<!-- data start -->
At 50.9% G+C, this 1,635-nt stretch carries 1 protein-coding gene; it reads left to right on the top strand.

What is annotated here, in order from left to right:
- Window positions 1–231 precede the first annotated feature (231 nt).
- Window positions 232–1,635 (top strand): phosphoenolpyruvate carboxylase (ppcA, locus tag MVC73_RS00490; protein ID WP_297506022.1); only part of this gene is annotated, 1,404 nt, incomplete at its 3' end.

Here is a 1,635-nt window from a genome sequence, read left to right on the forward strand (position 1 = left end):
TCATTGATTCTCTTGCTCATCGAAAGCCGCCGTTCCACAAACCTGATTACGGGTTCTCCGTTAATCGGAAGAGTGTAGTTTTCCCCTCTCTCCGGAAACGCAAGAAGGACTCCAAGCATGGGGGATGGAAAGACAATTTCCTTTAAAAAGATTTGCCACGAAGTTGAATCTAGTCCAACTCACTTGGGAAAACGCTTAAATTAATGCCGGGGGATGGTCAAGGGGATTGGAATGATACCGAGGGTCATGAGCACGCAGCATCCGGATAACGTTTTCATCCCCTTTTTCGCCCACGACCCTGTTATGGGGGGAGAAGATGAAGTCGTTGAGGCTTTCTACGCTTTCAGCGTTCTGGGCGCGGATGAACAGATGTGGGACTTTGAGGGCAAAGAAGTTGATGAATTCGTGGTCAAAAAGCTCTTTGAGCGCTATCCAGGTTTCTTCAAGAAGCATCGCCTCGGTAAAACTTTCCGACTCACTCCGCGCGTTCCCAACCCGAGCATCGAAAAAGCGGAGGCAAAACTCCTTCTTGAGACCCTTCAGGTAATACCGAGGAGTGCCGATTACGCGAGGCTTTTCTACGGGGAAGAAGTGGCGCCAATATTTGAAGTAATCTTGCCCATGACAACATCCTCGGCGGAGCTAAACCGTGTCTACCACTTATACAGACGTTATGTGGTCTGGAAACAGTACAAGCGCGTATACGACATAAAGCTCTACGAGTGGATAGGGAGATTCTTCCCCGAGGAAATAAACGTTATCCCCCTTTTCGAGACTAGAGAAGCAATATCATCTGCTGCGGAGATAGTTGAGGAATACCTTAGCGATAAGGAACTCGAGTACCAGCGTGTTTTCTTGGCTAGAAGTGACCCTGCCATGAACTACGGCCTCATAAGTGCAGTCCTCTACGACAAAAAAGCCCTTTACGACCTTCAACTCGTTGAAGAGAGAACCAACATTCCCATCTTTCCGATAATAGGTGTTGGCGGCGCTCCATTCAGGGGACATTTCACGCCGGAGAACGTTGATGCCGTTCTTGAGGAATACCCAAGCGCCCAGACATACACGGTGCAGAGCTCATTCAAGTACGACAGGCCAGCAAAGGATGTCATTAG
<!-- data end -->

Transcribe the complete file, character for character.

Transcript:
At 50.9% G+C, this 1,635-nt stretch carries 1 protein-coding gene; it reads left to right on the top strand.

What is annotated here, in order from left to right:
- Window positions 1–231 precede the first annotated feature (231 nt).
- Window positions 232–1,635 (top strand): phosphoenolpyruvate carboxylase (ppcA, locus tag MVC73_RS00490; protein ID WP_297506022.1); only part of this gene is annotated, 1,404 nt, incomplete at its 3' end.

Here is a 1,635-nt window from a genome sequence, read left to right on the forward strand (position 1 = left end):
TCATTGATTCTCTTGCTCATCGAAAGCCGCCGTTCCACAAACCTGATTACGGGTTCTCCGTTAATCGGAAGAGTGTAGTTTTCCCCTCTCTCCGGAAACGCAAGAAGGACTCCAAGCATGGGGGATGGAAAGACAATTTCCTTTAAAAAGATTTGCCACGAAGTTGAATCTAGTCCAACTCACTTGGGAAAACGCTTAAATTAATGCCGGGGGATGGTCAAGGGGATTGGAATGATACCGAGGGTCATGAGCACGCAGCATCCGGATAACGTTTTCATCCCCTTTTTCGCCCACGACCCTGTTATGGGGGGAGAAGATGAAGTCGTTGAGGCTTTCTACGCTTTCAGCGTTCTGGGCGCGGATGAACAGATGTGGGACTTTGAGGGCAAAGAAGTTGATGAATTCGTGGTCAAAAAGCTCTTTGAGCGCTATCCAGGTTTCTTCAAGAAGCATCGCCTCGGTAAAACTTTCCGACTCACTCCGCGCGTTCCCAACCCGAGCATCGAAAAAGCGGAGGCAAAACTCCTTCTTGAGACCCTTCAGGTAATACCGAGGAGTGCCGATTACGCGAGGCTTTTCTACGGGGAAGAAGTGGCGCCAATATTTGAAGTAATCTTGCCCATGACAACATCCTCGGCGGAGCTAAACCGTGTCTACCACTTATACAGACGTTATGTGGTCTGGAAACAGTACAAGCGCGTATACGACATAAAGCTCTACGAGTGGATAGGGAGATTCTTCCCCGAGGAAATAAACGTTATCCCCCTTTTCGAGACTAGAGAAGCAATATCATCTGCTGCGGAGATAGTTGAGGAATACCTTAGCGATAAGGAACTCGAGTACCAGCGTGTTTTCTTGGCTAGAAGTGACCCTGCCATGAACTACGGCCTCATAAGTGCAGTCCTCTACGACAAAAAAGCCCTTTACGACCTTCAACTCGTTGAAGAGAGAACCAACATTCCCATCTTTCCGATAATAGGTGTTGGCGGCGCTCCATTCAGGGGACATTTCACGCCGGAGAACGTTGATGCCGTTCTTGAGGAATACCCAAGCGCCCAGACATACACGGTGCAGAGCTCATTCAAGTACGACAGGCCAGCAAAGGATGTCATTAG